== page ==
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Early Hollywood Bowl History

          ** Click Here To View Photos **

Early Hollywood Bowl History

Mrs. Christine Witherill Stevenson, heiress to the Pittsburg Paint fortune, arrived in Hollywood in 1918 with the idea of bringing culture to the community by presenting plays.  On May 25, 1919, she established the Theater Arts Alliance with several leading  citizens and set out to find a Hollywood location suitable for the presentations of outdoor theatrical performances.

They asked H. Ellis Reed and his father to search the Hollywood Hills to find a suitable location. "Finally, on a Sunday morning early in 1919, from a hill east of Cahuenga Pass, we spotted what we were looking for. We crossed the street (Highland Avenue) to a valley completely surrounded by hills. My enthusiasm knew no bounds. Immediately I wanted to test the acoustics," Reed continued. "I scaled a barbed wire fence, went up to the brow of a hill. Dad stood near a live oak in the center of the bowl-shaped area and we carried on a conversation. We rushed back to the Alliance with a glowing report."

With the aid of C.E. Toberman, the Theatre Arts Alliance bought 59 acres in the area known as Daisy Dell. Christine Wetherill Stevenson and her friend Marie Rankin Clarke each contributed $21,000 toward the $47,500 purchase price, with the remaining funds donated by other Alliance members.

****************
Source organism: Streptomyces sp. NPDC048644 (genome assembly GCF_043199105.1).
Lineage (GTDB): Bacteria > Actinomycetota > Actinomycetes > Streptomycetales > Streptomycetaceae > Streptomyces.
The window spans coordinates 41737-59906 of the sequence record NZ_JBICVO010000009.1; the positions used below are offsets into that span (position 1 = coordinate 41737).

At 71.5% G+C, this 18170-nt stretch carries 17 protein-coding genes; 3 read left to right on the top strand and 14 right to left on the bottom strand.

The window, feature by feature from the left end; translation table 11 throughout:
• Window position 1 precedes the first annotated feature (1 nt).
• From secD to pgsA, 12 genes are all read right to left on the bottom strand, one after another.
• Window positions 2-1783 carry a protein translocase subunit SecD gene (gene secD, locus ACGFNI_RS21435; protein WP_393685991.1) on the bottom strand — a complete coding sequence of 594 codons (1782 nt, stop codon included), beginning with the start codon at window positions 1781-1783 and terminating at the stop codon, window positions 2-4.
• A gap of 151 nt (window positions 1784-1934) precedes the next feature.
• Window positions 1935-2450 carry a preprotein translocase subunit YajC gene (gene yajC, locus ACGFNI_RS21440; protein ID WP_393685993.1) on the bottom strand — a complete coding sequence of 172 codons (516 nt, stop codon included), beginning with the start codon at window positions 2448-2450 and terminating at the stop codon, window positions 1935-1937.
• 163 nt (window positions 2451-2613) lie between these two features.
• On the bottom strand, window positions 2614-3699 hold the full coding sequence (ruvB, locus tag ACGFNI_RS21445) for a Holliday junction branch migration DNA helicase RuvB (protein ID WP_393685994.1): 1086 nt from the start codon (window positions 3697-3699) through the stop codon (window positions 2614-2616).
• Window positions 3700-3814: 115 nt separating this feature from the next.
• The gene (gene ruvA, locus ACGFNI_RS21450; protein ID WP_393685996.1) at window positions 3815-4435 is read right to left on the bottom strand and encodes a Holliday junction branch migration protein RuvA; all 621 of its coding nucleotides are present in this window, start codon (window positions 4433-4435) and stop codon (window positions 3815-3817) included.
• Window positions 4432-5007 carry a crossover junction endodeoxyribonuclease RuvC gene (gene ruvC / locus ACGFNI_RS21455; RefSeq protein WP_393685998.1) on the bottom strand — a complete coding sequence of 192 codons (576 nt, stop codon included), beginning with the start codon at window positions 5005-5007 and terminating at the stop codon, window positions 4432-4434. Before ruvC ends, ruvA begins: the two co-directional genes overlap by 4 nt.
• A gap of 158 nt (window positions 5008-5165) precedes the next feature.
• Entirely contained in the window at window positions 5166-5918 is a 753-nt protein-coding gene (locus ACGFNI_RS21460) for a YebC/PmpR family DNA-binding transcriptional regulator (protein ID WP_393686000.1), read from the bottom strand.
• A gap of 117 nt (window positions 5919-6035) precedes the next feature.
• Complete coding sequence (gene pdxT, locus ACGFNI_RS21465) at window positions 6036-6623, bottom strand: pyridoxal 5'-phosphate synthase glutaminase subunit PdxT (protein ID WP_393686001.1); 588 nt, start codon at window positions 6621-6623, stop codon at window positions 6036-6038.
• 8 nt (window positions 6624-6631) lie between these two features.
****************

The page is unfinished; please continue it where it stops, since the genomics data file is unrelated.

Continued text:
Clarke each contributed $21,000 toward the $47,500 purchase price, with the remaining funds donated by other Alliance members.

Differences of opinion regarding the project's purpose led to Mrs. Stevenson's departure and the group's reorganization in 1920 as the Community Park and Art Association after buying out Stevenson and Clarke. (Stevenson then bought property across the street from the Bowl and built the Pilgrimage Theater, now the John Anson Ford Theatre.) Two prominent businessmen, F.W. Blanchard (president) and C.E. Toberman (vice president), headed the new Association.

However, it was the organization's secretary, Mrs. Artie Mason Carter, who was most active in promoting the project to the community, raising money, and developing the plans for a series of symphonic concerts. In fact, the permanent relationship between Hollywood Bowl and the Los Angeles Philharmonic began when the orchestra's founder, William Andrews Clark, Jr., agreed to Mrs. Carter's request that he donate the orchestra's services for the 1921 Easter Sunrise Service. Mrs. Carter is sometimes referred to as the "mother of the Bowl."

In anticipation of an actual concert season, physical improvements were made in the bowl.  The brush was cleared and some rough grading was done to the amphitheater.  Long wooden benches were installed.  In August 1921, the first concert got underway, with Professor Antonio Sarsi conducting the Los Angeles Muncipal Symphonic Band.  They were a hit.

To view the largest collection of the Hollywood Bowl is on the hollywoodphotographs.com web site. There are hundreds of photos and all are available for purchase.

 

 

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